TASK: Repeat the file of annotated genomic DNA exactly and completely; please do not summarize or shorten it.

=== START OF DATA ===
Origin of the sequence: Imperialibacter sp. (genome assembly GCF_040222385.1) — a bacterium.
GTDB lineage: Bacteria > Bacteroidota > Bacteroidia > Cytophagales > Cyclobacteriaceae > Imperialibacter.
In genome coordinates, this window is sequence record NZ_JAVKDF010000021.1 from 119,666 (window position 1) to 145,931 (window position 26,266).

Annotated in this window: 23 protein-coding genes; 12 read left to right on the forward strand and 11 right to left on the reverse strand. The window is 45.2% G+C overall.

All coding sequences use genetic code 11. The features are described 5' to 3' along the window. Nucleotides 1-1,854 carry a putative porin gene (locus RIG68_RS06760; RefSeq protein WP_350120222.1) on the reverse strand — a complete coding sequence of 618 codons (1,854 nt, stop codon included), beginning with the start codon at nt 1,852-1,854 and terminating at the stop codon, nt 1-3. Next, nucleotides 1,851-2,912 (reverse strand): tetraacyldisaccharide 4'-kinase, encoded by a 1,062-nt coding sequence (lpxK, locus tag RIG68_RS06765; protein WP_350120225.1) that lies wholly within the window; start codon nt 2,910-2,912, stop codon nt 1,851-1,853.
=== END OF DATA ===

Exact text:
Origin of the sequence: Imperialibacter sp. (genome assembly GCF_040222385.1) — a bacterium.
GTDB lineage: Bacteria > Bacteroidota > Bacteroidia > Cytophagales > Cyclobacteriaceae > Imperialibacter.
In genome coordinates, this window is sequence record NZ_JAVKDF010000021.1 from 119,666 (window position 1) to 145,931 (window position 26,266).

Annotated in this window: 23 protein-coding genes; 12 read left to right on the forward strand and 11 right to left on the reverse strand. The window is 45.2% G+C overall.

All coding sequences use genetic code 11. The features are described 5' to 3' along the window. Nucleotides 1-1,854 carry a putative porin gene (locus RIG68_RS06760; RefSeq protein WP_350120222.1) on the reverse strand — a complete coding sequence of 618 codons (1,854 nt, stop codon included), beginning with the start codon at nt 1,852-1,854 and terminating at the stop codon, nt 1-3. Next, nucleotides 1,851-2,912 (reverse strand): tetraacyldisaccharide 4'-kinase, encoded by a 1,062-nt coding sequence (lpxK, locus tag RIG68_RS06765; protein WP_350120225.1) that lies wholly within the window; start codon nt 2,910-2,912, stop codon nt 1,851-1,853.